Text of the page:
Deputy Defense Minister Ephraim Sneh denied on Saturday a report in the British Daily Telegraph that Israel was negotiating with the United States for permission to use Iraqi air space in an attack on Iran's nuclear facilities. The report claimed that Israel plans to conduct surgical air strikes against Iran's nuclear facilities, although did not specify which installments Israel would strike. According to Sneh, no such plan exists. He added that the reports hailed from sources that wished to renounce responsibility for a lack of diplomatic action towards the Iranian nuclear threat.
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The Telegraph said that if such an operation were in the offing, Israel would need to seek permission from the Pentagon.
The newspaper quoted a senior Israeli defense official who told reporters that negotiations were now underway between the two countries for the US-led coalition in Iraq to provide an "air corridor" in the event of the Knesset deciding on unilateral military action to prevent Teheran developing nuclear weapons."
"We are planning for every eventuality, and sorting out issues such as these are crucially important," said the official, who asked not to be named.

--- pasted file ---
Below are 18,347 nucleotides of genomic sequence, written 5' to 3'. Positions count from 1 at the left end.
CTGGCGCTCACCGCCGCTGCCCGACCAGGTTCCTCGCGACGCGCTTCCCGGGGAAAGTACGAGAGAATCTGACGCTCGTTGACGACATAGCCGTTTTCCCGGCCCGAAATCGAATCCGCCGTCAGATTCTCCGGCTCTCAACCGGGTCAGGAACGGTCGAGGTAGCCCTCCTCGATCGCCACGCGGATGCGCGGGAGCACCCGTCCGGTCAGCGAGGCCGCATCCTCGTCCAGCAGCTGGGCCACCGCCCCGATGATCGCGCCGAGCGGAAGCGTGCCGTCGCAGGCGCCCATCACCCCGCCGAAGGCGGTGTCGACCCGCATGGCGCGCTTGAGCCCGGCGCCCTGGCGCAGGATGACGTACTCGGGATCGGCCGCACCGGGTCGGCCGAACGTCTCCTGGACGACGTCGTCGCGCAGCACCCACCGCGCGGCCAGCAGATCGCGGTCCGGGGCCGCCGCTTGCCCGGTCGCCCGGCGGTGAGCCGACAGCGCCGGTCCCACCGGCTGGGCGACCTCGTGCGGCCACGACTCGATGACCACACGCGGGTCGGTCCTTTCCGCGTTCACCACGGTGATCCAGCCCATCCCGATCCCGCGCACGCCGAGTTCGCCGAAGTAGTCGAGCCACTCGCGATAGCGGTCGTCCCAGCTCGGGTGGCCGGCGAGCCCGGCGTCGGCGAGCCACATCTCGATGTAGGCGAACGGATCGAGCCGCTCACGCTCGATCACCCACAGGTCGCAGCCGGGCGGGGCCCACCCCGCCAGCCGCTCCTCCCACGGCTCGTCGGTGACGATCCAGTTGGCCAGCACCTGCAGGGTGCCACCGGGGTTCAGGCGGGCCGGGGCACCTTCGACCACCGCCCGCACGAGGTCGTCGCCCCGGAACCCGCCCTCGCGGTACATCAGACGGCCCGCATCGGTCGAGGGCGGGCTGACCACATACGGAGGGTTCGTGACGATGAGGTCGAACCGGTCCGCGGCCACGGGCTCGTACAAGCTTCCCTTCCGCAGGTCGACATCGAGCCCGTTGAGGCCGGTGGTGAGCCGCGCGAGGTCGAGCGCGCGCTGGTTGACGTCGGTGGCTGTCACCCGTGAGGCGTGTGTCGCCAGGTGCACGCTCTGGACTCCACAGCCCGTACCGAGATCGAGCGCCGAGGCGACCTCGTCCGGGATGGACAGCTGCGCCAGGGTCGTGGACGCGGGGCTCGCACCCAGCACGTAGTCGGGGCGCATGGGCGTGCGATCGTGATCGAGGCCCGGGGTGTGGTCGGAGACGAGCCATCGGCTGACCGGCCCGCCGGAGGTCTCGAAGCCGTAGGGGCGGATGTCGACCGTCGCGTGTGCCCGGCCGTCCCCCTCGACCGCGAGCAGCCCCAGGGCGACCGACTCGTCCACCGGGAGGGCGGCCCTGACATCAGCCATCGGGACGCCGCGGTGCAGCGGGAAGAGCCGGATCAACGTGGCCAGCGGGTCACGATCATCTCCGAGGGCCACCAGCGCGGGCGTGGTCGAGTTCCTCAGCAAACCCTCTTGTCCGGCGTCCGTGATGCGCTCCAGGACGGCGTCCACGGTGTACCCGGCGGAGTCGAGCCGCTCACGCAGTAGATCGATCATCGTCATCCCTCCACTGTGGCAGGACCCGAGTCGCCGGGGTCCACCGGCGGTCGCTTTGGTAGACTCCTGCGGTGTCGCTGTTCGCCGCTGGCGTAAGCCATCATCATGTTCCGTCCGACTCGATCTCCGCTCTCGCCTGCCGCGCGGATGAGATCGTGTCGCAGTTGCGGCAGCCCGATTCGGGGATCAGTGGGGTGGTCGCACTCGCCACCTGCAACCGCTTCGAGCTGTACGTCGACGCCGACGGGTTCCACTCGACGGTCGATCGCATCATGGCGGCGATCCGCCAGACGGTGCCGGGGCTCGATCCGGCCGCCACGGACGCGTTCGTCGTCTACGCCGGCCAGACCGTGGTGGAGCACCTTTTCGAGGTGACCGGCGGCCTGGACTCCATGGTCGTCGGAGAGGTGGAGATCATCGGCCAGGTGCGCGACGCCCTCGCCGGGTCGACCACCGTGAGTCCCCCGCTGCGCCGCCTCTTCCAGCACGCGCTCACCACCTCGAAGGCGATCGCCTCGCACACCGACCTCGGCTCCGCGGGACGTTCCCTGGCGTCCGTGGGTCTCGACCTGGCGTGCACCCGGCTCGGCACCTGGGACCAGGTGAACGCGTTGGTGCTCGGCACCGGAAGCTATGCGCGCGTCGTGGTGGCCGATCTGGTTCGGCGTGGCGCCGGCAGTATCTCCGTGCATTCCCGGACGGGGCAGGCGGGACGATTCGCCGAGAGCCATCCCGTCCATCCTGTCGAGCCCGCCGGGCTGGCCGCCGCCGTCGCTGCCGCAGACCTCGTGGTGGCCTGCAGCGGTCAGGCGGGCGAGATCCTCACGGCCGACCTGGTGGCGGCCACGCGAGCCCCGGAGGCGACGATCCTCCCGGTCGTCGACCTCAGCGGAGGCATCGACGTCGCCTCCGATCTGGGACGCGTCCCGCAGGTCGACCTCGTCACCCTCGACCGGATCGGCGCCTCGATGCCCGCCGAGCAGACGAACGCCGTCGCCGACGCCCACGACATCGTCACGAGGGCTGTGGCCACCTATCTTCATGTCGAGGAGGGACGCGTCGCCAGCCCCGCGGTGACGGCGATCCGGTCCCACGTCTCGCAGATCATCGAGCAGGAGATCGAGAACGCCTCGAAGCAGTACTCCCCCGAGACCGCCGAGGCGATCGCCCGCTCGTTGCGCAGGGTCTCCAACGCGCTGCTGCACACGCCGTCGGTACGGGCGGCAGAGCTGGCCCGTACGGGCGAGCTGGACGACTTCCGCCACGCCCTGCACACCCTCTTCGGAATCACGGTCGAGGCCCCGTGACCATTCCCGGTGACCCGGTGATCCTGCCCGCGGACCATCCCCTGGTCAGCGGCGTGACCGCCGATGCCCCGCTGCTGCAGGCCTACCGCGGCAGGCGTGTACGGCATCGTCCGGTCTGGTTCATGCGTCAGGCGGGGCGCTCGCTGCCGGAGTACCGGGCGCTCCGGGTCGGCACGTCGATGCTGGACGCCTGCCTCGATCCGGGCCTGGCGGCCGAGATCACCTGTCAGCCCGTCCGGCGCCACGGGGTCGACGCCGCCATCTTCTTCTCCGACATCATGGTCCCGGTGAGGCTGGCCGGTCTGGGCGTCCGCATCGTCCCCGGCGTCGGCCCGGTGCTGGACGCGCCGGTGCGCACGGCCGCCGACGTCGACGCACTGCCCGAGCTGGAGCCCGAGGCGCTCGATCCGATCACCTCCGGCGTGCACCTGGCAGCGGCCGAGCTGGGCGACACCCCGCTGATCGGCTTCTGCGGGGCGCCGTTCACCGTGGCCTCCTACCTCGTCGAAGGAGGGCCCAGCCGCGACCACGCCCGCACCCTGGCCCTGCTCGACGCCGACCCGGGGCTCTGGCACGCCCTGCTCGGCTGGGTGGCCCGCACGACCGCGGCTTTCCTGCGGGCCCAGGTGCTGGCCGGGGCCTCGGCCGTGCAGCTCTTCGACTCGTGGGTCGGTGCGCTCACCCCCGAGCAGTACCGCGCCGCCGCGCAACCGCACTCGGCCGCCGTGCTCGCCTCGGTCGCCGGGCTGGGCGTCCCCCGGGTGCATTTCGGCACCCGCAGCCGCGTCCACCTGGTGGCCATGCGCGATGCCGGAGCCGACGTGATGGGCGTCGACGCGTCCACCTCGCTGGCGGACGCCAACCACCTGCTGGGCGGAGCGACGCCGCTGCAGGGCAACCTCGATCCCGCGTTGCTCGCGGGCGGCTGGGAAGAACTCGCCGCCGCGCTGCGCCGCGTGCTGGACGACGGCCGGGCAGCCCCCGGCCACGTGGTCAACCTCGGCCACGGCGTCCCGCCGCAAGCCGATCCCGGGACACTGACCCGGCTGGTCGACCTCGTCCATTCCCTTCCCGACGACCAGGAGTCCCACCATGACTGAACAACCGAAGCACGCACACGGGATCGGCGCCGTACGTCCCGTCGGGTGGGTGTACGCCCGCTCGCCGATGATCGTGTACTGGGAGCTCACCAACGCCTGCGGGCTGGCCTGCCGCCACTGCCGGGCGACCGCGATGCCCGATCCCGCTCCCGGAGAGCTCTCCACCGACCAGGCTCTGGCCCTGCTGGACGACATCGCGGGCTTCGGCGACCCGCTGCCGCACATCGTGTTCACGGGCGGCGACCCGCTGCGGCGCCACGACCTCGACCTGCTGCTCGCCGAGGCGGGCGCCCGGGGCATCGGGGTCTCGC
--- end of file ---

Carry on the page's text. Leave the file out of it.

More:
"The only way to do this is to fly through US-controlled air space. If we don't sort these issues out now we could have a situation where American and Israeli war planes start shooting at each other."
On Thursday night, Israeli officials urged "crisper" and "faster" moves to sanction Iran after a UN report found the Islamic republic had expanded its program to obtain nuclear weapons.
Iran ignored the UN's deadline last Wednesday to halt uranium enrichment. Officials will discuss arms controls and whether to cut back on the $25 billion worth of export credits that are used by European companies to trade with Iran.